Several weeks into this lockdown period, when things had really started to bite, especially for those who survive on daily earnings, a chap in our neighbourhood called Friday, who used to man the estate gate but had since become an odd job man, came to our house. He put on his most pitiable face and pleaded with my wife and I to find him something to do as he was hungry and had nowhere to turn. Friday was willing to do just about anything, no matter how menial. We informed him that we regrettably had nothing to offer him in terms of odd jobs around the house but gave him the little change we could and a little foodstuff. Less than an hour later, my wife and I drove out to pick up a few things. Not far outside our estate gate, we caught sight of this same chap playing and bantering loudly with some of his friends.
Quickly however, my wife noticed he wasn’t very steady on his feet. We called him over, because shortly after he left our house, we remembered that we needed someone to do a little weeding, as the gardener hadn’t been too regular, as of late. With much glee, this chap came bounding over to our vehicle. Several feet before he got to us, his presence was announced with the unmistakable whiff of alcohol. As if we had been bewitched, we ignored the obvious red flag raised by Friday’s midday drunkenness, evidenced by his incessant bowing in apparent appreciation and a loud “congratulations” to crown it all. Confused, my wife and I turned to each other.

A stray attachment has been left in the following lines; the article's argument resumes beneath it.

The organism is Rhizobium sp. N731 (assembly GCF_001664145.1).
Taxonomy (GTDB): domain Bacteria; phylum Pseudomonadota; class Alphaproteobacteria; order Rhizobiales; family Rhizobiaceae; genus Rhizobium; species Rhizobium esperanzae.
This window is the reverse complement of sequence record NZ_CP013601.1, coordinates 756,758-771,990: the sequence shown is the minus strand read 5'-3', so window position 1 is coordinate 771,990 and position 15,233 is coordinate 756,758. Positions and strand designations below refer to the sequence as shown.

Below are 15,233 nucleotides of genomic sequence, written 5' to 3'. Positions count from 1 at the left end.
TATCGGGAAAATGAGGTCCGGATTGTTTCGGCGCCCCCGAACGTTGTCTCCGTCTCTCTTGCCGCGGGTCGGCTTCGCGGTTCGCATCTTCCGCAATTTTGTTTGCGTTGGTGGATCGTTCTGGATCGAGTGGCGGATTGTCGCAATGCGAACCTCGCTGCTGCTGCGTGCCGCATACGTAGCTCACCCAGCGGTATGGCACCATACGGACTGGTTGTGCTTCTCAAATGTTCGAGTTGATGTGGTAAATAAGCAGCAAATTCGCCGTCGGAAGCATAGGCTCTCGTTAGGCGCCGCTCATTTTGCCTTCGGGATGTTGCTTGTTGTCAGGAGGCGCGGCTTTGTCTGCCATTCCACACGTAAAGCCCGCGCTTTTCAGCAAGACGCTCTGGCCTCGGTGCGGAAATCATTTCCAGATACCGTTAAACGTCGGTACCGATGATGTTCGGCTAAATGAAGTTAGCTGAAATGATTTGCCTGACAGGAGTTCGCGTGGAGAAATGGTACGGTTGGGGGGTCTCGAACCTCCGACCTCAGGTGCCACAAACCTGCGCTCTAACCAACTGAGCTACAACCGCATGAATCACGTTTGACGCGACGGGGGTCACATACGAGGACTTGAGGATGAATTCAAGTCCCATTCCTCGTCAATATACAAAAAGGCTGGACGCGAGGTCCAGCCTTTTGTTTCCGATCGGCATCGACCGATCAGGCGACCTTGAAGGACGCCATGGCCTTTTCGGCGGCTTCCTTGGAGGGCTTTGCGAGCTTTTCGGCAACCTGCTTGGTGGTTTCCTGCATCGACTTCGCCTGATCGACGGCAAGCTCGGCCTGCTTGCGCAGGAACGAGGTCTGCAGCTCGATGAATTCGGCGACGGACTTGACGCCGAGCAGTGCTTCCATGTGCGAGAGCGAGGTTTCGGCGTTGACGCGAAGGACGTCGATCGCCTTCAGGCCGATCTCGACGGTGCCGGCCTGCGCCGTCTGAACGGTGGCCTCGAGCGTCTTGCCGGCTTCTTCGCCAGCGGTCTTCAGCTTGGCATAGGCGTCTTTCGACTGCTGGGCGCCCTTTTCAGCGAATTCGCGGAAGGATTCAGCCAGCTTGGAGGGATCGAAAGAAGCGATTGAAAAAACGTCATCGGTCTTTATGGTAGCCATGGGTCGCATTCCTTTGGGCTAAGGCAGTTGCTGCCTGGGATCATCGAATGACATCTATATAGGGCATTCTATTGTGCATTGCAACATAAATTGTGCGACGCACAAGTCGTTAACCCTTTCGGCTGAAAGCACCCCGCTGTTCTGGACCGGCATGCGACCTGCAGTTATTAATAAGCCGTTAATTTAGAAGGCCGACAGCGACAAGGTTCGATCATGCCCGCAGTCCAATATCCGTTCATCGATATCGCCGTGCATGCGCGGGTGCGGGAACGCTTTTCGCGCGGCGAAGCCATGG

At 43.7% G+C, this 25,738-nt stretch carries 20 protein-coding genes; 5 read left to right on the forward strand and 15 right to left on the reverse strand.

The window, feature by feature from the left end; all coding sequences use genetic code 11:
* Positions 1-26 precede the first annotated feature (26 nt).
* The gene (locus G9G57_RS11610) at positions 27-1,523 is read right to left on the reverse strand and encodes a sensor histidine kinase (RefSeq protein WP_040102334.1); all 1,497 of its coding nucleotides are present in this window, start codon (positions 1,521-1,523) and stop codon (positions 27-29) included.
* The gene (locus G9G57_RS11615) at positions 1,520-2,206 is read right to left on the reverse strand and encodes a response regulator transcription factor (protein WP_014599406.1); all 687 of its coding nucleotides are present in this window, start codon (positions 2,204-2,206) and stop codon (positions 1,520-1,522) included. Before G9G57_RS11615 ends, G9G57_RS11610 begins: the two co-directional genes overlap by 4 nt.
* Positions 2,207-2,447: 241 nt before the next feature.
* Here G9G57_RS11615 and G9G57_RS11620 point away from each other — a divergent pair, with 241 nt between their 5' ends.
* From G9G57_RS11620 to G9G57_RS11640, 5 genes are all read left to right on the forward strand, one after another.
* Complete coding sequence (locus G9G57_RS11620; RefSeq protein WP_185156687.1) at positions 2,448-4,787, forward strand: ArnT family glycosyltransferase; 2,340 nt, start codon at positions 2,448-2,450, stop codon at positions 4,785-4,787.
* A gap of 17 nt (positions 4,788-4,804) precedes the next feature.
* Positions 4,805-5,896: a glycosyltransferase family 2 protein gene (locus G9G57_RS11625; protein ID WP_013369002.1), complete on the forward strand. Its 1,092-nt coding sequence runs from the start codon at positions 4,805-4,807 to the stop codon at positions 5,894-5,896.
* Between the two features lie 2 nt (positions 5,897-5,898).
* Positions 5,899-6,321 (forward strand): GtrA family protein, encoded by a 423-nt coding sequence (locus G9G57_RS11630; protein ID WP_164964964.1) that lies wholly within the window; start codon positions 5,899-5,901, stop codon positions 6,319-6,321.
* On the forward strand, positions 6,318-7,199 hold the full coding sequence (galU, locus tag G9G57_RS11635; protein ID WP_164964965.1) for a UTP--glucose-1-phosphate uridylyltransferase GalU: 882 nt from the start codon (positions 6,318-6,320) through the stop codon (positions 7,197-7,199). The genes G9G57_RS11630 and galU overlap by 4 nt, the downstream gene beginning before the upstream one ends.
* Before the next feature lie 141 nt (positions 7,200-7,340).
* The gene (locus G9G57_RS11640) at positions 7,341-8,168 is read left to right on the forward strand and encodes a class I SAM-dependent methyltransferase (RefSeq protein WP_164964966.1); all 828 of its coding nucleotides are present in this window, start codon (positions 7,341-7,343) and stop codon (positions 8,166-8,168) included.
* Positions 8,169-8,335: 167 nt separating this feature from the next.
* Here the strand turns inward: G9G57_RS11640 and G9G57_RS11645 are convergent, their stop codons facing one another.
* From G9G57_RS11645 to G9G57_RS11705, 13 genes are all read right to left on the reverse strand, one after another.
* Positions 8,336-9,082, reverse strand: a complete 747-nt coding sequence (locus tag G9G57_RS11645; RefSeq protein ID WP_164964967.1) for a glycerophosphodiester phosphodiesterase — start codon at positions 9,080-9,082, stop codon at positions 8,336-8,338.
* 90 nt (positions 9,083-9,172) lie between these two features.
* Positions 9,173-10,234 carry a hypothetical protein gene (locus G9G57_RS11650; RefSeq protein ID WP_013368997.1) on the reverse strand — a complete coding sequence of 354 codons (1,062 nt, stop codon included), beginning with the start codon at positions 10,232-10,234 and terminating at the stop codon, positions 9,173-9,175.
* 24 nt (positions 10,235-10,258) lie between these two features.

“Congratulations” for what? Still we went ahead and asked him to come to the house by 10am the next morning. Till now, “tomorrow” is yet to come. No sight of Friday at all. This is after receiving support that will last a few days, at most; not to talk of a life changing windfall. Of course, whenever I eventually come across him, in the typical fashion of many of our people nowadays, he will apologise profusely, find something to blame it on and proceed to explain just how badly he still needs the job. Does this sound familiar? Friday had already got what he wanted when he initially came to the house and to use our lingo, his eyes won’t clear until that has been totally expended.